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Hungary’s President Resigns
Hungary’s president resigns on Saturday amidst public outcry over the pardon granted to a convicted individual in a child sexual abuse case, triggering an unprecedented political scandal for the long-serving nationalist government.
46-year-old Katalin Novak announced in a televised message that she would step down from the presidency, a position she has held since 2022. Her decision came after more than a week of public outrage when it was revealed that she had granted clemency in April to a person convicted of concealing a series of child sexual abuse incidents at a government-run children’s home.
Novak stated on Saturday, “I have issued an apology, which has caused anxiety and unrest to many people. I made a mistake.”
Novak’s resignation came as a rare event in the history of Hungary’s ruling Fidesz party, which has governed with a constitutional majority since 2010. Under the leadership of Prime Minister Viktor Orban, Fidesz has faced allegations of undermining democratic institutions and electoral fraud. The media has been largely supportive of these allegations.
Novak, a prominent Orban ally and former deputy chair of Fidesz, served in her role as president after working as a minister for families, advocating for traditional family values and children’s welfare.
She was the first female president in Hungary’s history and the youngest person to hold the position.
However, her tenure ended after granting a pardon to a person who had served more than three years in prison for sexually abusing at least ten children between 2004 and 2016. Novak faced criticism for retracting her support for the victims of sexual abuse, which she had previously voiced in April last year.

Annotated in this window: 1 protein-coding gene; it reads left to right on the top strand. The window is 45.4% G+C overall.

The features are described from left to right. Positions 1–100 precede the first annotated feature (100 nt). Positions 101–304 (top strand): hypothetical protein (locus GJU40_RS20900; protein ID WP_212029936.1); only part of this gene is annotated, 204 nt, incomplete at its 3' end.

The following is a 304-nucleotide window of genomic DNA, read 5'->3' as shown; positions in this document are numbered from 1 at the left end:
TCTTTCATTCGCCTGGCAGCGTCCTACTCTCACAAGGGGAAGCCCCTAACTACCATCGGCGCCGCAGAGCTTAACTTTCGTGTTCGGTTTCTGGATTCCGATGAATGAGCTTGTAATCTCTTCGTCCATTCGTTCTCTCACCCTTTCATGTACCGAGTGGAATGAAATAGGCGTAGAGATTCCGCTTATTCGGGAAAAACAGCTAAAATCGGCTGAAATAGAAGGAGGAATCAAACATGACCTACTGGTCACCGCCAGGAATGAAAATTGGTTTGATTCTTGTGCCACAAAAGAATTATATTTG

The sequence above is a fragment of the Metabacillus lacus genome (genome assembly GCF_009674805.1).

“In April of last year, I decided to accept the perpetrator’s claim that he did not abuse the authority he was given to protect the children. On Saturday, Novak stated, “I was wrong.” “I apologize to those whom I have hurt and to the victims who may feel that I failed to stand up for them.”
“I am speaking to you today as the head of state for the last time. I resign from the position of President of the Republic,” she said.
Another key figure in Fidesz, Judith Varga, who was the justice minister at the time, was also implicated in the scandal and supported the pardon. With the upcoming elections, there was hope that Varga would lead the list of European Parliament candidates for Fidesz.
Varga, however, declared on Saturday in a Facebook post that she would assume political responsibility and “retire from public life, resigning as a member of parliament and leader of the EP list.”
Plans were made to organize protests at the presidential headquarters in Budapest on Saturday evening to call for Novak’s resignation, with nearly 200 people gathering.
After her announcement, attendees expressed satisfaction, but many felt that it was not enough to fundamentally change Orban’s governance system.
“I am glad she resigned, but I think things don’t get resolved like this. She is not the main culprit; you have to look higher up,” said Anna Bujna.
Another participant, Erzsebet Zapunzazse, said she was “very, very happy” with Novak’s resignation, but “like many others in this government, she should have resigned from the very first moment, because she is not alone.”
“Her resignation was right, as it prevents her from further alienating herself from more people and becoming angry at the fact that she has represented this country so far,” Zapunzazse added.
Fidesz enjoys strong support among Hungary’s political factions, and a fractured opposition has contributed to their consecutive electoral victories. Criticism has been raised within the block for blocking important decisions such as supporting Ukraine and including Sweden in the NATO military alliance.
On Saturday, the head of Fidesz’s parliamentary group, Mate Kocsis, said in a statement that Novak and Varga had made a “responsible decision,” and the party is grateful for their work.